Update: global supply problems, additional supply shocks in the fourth quarter of 2021
In December, KBC Economics published a research report entitled ‘Global supply chain disruptions continue to hamper European industrial recovery’. Using a standard macro-econometric model, we identified both demand and supply shocks that capture the problems in supply chains and the corresponding increase in producer prices. Finally, we estimated the impact on the European economy of the described supply shocks, which occurred until the third quarter of 2021. In the analysis below, we provide an update for the fourth quarter of last year - based on the most recent figures - and take a look at 2022.
The charts and variables that can illustrate supply issues are numerous. We can look at transport costs, delivery times, production backlogs, etc. The Federal Reserve Bank of New York constructed an index that summarises such data (figure 1). This ‘Global Supply Chain Pressure index’ suggests that there was no easing of supply constraints in the fourth quarter of last year, although the index did stabilise in November and December, after rising in October.
Supply and demand shocks in the fourth quarter of 2021
Earlier problems in global supply chains in 2021 could be explained by a strong recovery in demand combined with negative supply shocks, which were unprecedented in recent history. In Figures 2a and 2b, we see that this story continued in the fourth quarter, albeit less pronounced. New supply shocks continuing to weigh on supply chains in the fourth quarter of last year are no surprise given the global rise of the omicron variant and the ongoing problems in global logistics. The fact that we were able to record a positive demand shock despite new pandemic waves is of course encouraging, but due to increasing 'surplus-demand' (relative to capacity), this demand shock also contributes to the continued pressure on supply chains and the accompanying increase in producer prices.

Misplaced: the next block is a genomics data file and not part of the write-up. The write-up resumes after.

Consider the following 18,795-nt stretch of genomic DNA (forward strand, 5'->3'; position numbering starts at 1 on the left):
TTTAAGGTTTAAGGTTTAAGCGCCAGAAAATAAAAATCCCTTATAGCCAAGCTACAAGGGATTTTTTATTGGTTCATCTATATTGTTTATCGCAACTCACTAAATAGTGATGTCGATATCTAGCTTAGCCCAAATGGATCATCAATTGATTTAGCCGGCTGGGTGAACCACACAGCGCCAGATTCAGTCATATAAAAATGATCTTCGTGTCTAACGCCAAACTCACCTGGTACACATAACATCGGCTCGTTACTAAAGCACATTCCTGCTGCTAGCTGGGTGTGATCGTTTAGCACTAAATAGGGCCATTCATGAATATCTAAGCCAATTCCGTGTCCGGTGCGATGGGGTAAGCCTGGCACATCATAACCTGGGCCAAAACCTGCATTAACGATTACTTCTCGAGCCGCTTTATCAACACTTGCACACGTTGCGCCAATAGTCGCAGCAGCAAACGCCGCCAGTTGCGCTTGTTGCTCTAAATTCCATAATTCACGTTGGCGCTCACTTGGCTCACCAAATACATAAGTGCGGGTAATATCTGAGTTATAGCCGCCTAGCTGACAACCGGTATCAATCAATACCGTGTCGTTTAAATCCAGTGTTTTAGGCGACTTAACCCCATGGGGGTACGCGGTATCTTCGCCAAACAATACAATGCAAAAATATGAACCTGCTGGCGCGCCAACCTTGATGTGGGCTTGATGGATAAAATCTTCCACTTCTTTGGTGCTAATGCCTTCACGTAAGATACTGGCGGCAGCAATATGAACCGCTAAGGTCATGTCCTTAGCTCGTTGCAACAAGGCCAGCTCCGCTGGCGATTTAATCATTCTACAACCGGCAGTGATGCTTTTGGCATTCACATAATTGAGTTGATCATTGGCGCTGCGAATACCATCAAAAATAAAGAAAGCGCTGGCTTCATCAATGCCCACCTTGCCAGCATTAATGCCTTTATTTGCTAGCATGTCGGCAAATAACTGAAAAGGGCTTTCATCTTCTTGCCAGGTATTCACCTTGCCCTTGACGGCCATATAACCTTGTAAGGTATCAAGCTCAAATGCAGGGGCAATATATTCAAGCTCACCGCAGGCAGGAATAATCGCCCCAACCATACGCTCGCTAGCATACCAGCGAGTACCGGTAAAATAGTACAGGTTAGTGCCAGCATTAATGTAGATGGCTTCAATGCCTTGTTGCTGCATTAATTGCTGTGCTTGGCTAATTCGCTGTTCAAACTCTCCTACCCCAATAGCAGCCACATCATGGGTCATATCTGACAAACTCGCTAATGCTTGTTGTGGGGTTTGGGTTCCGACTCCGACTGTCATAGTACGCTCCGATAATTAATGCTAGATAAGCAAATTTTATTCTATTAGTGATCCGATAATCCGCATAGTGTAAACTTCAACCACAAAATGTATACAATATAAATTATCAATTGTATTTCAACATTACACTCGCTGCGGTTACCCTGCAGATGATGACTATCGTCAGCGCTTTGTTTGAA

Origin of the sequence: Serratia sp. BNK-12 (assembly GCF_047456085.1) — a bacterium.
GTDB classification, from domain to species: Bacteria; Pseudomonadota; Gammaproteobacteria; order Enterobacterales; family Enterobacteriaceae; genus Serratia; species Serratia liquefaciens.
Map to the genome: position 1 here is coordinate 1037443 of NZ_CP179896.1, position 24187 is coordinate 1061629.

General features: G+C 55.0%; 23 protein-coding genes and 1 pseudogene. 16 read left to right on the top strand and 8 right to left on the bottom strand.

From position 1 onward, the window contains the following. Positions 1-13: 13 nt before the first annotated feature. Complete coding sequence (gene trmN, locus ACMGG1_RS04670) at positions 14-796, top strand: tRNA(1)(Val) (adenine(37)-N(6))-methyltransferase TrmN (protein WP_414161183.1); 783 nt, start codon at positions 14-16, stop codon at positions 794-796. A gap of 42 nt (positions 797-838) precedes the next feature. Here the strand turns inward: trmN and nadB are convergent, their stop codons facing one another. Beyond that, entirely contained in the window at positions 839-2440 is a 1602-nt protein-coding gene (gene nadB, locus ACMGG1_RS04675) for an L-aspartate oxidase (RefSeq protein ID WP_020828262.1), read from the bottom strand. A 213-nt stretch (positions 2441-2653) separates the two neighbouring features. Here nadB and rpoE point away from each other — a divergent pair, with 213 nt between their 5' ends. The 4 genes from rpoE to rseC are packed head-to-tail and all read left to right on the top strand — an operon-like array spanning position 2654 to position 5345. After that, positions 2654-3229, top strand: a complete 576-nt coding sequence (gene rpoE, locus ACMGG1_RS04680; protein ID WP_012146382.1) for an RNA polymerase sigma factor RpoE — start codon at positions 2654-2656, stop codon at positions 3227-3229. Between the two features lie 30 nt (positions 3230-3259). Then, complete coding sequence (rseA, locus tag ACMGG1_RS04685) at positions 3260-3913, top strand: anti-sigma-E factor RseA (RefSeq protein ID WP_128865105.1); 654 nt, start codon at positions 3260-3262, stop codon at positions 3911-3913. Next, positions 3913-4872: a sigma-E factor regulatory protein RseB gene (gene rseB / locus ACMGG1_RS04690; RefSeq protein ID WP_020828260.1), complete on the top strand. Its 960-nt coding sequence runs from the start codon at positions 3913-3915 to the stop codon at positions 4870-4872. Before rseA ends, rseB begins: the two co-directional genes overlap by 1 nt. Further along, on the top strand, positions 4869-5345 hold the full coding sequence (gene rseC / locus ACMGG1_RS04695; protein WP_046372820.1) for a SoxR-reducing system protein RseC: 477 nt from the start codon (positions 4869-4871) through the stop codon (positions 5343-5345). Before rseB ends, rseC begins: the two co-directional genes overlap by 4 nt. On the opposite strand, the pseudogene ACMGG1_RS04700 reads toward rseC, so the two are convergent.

Impact on euro area GDP in 2022
Taking into account model uncertainty, we obtain a median effect of the supply shocks on GDP growth for the full year 2021 of -1.54 percentage points. For 2022, we expect an effect of -0.85 percentage points (see Figure 3 for a quarterly breakdown). We only consider the effects of the supply shocks that already took place up to 2021. The estimate of the impact on euro area GDP in 2022 only reflects the effects of the shocks that already took place in previous years.
Can we expect further negative supply shocks in global supply chains this year? On the one hand, due to China's strict covid policy, hard lockdowns remain a possibility. But in other countries too, temporary absences due to covid contamination can weigh on business activity. Ports around the world are trying to step up their efforts to deal with the ongoing problems and meet rising demand. But labour shortages are one of the factors limiting this. Covid therefore remains a potential source of new supply shocks in the short term. On the other hand, such supply shocks are now less surprising for companies. Where possible, the inventory policy was adjusted and other and possibly more local suppliers were sought, which should alleviate the sensitivity to further international supply problems.